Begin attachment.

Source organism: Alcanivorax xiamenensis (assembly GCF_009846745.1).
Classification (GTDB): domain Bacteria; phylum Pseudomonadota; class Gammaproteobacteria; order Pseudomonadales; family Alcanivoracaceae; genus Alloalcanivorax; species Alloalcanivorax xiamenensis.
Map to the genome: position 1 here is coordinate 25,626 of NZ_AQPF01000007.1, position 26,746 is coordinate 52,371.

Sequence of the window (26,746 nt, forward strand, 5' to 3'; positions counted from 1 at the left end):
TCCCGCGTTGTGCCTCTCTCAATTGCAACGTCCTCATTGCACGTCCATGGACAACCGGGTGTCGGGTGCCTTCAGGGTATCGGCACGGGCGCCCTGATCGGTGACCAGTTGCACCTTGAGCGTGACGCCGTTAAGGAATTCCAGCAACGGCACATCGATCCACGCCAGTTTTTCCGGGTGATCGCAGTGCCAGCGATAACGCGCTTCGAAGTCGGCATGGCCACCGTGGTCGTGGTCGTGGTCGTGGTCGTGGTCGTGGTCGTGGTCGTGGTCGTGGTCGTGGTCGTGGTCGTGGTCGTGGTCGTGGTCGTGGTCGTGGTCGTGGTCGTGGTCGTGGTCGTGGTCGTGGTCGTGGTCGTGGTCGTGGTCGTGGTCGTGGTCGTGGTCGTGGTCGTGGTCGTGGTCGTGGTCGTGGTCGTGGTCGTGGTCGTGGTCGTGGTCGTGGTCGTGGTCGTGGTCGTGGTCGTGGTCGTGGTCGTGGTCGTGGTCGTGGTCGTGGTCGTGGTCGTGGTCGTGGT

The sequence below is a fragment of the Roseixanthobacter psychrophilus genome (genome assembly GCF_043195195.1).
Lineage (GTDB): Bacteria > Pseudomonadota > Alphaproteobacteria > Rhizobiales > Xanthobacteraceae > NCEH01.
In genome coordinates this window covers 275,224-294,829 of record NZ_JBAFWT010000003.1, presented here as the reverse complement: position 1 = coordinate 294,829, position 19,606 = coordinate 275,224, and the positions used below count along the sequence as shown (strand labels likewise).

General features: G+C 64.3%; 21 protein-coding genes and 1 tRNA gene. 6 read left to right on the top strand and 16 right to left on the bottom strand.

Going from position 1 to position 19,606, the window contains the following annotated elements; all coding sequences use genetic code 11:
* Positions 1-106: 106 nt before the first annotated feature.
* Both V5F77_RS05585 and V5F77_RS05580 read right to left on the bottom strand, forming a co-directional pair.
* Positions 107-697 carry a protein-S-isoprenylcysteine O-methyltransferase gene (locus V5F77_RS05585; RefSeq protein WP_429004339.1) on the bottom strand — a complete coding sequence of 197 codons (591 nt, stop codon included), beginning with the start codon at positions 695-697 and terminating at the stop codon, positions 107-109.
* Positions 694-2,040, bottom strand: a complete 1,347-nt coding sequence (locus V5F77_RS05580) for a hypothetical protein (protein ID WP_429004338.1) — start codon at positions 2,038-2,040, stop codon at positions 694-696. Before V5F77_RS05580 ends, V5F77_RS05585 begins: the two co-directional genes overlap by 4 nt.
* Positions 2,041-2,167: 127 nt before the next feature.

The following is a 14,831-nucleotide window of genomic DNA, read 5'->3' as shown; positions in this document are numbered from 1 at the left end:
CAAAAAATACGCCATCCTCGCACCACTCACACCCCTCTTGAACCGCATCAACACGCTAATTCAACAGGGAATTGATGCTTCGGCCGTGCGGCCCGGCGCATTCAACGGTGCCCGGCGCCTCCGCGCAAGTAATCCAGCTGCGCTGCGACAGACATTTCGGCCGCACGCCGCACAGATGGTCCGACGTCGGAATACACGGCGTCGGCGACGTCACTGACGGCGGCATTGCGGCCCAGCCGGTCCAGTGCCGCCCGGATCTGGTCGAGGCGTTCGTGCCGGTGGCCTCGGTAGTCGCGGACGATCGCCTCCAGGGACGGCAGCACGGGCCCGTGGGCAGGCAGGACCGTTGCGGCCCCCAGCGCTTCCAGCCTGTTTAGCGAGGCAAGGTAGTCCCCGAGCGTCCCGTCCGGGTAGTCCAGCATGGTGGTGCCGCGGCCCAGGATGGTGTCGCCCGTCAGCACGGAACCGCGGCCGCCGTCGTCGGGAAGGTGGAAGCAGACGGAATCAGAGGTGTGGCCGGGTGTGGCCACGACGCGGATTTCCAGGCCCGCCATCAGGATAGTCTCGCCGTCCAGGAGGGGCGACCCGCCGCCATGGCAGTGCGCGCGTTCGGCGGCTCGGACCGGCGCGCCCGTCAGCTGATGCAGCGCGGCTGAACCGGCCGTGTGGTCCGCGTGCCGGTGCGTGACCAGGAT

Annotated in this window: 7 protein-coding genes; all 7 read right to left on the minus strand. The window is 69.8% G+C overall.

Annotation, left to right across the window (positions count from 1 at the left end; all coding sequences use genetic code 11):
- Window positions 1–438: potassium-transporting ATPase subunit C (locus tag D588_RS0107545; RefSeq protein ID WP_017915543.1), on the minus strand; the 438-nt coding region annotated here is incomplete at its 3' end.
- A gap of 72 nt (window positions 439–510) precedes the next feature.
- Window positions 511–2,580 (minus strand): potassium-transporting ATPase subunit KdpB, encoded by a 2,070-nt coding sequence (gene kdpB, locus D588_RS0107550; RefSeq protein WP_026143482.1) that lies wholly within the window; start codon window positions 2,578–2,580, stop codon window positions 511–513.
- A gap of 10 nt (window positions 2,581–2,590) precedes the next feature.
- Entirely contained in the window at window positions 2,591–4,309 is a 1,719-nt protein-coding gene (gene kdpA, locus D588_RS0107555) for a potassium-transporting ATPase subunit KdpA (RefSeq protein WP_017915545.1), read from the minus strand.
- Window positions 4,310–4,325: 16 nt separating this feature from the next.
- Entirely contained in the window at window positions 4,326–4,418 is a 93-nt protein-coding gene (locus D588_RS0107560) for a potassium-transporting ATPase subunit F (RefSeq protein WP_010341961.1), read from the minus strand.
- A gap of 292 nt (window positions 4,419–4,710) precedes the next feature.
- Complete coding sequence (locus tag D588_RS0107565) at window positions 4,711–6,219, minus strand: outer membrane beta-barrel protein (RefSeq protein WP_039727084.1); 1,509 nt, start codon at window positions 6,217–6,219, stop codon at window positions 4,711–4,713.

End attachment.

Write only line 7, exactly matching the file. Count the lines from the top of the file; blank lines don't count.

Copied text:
Lineage (GTDB): Bacteria > Pseudomonadota > Alphaproteobacteria > Rhizobiales > Xanthobacteraceae > NCEH01.